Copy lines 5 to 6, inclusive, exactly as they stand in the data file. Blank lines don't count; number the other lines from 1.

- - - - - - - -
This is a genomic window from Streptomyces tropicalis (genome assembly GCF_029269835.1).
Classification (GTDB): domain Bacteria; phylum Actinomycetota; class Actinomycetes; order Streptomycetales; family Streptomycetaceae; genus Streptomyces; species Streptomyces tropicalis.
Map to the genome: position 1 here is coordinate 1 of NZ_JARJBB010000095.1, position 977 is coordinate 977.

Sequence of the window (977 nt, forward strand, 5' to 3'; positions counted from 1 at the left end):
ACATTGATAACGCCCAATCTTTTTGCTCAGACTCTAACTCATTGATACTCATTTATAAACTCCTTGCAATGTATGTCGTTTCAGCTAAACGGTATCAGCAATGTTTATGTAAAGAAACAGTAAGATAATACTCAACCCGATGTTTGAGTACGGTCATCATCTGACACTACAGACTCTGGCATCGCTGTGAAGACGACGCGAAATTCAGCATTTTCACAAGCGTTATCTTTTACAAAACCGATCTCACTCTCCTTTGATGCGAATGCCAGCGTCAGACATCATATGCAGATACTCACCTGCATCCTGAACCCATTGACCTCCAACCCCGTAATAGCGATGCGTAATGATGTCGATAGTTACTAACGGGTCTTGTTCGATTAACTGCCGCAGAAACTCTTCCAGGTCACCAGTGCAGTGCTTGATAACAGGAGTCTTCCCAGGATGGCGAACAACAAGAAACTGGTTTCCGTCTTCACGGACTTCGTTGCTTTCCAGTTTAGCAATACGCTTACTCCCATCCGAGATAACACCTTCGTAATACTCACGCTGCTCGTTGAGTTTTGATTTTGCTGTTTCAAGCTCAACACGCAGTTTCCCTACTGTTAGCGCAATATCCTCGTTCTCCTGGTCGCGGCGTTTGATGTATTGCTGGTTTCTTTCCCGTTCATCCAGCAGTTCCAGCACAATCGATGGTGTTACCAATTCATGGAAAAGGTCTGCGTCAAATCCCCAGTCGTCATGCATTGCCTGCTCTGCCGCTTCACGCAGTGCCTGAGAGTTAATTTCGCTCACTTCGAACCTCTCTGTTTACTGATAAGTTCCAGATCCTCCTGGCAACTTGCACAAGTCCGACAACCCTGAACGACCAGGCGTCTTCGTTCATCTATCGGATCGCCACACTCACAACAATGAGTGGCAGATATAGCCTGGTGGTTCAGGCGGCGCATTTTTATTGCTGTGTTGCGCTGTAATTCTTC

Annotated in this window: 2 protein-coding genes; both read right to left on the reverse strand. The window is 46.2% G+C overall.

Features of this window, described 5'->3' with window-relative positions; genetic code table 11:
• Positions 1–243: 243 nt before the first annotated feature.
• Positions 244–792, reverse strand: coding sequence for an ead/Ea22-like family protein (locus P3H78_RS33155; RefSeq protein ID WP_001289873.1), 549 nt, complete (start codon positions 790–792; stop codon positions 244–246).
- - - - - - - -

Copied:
ACATTGATAACGCCCAATCTTTTTGCTCAGACTCTAACTCATTGATACTCATTTATAAACTCCTTGCAATGTATGTCGTTTCAGCTAAACGGTATCAGCAATGTTTATGTAAAGAAACAGTAAGATAATACTCAACCCGATGTTTGAGTACGGTCATCATCTGACACTACAGACTCTGGCATCGCTGTGAAGACGACGCGAAATTCAGCATTTTCACAAGCGTTATCTTTTACAAAACCGATCTCACTCTCCTTTGATGCGAATGCCAGCGTCAGACATCATATGCAGATACTCACCTGCATCCTGAACCCATTGACCTCCAACCCCGTAATAGCGATGCGTAATGATGTCGATAGTTACTAACGGGTCTTGTTCGATTAACTGCCGCAGAAACTCTTCCAGGTCACCAGTGCAGTGCTTGATAACAGGAGTCTTCCCAGGATGGCGAACAACAAGAAACTGGTTTCCGTCTTCACGGACTTCGTTGCTTTCCAGTTTAGCAATACGCTTACTCCCATCCGAGATAACACCTTCGTAATACTCACGCTGCTCGTTGAGTTTTGATTTTGCTGTTTCAAGCTCAACACGCAGTTTCCCTACTGTTAGCGCAATATCCTCGTTCTCCTGGTCGCGGCGTTTGATGTATTGCTGGTTTCTTTCCCGTTCATCCAGCAGTTCCAGCACAATCGATGGTGTTACCAATTCATGGAAAAGGTCTGCGTCAAATCCCCAGTCGTCATGCATTGCCTGCTCTGCCGCTTCACGCAGTGCCTGAGAGTTAATTTCGCTCACTTCGAACCTCTCTGTTTACTGATAAGTTCCAGATCCTCCTGGCAACTTGCACAAGTCCGACAACCCTGAACGACCAGGCGTCTTCGTTCATCTATCGGATCGCCACACTCACAACAATGAGTGGCAGATATAGCCTGGTGGTTCAGGCGGCGCATTTTTATTGCTGTGTTGCGCTGTAATTCTTC

Annotated in this window: 2 protein-coding genes; both read right to left on the reverse strand. The window is 46.2% G+C overall.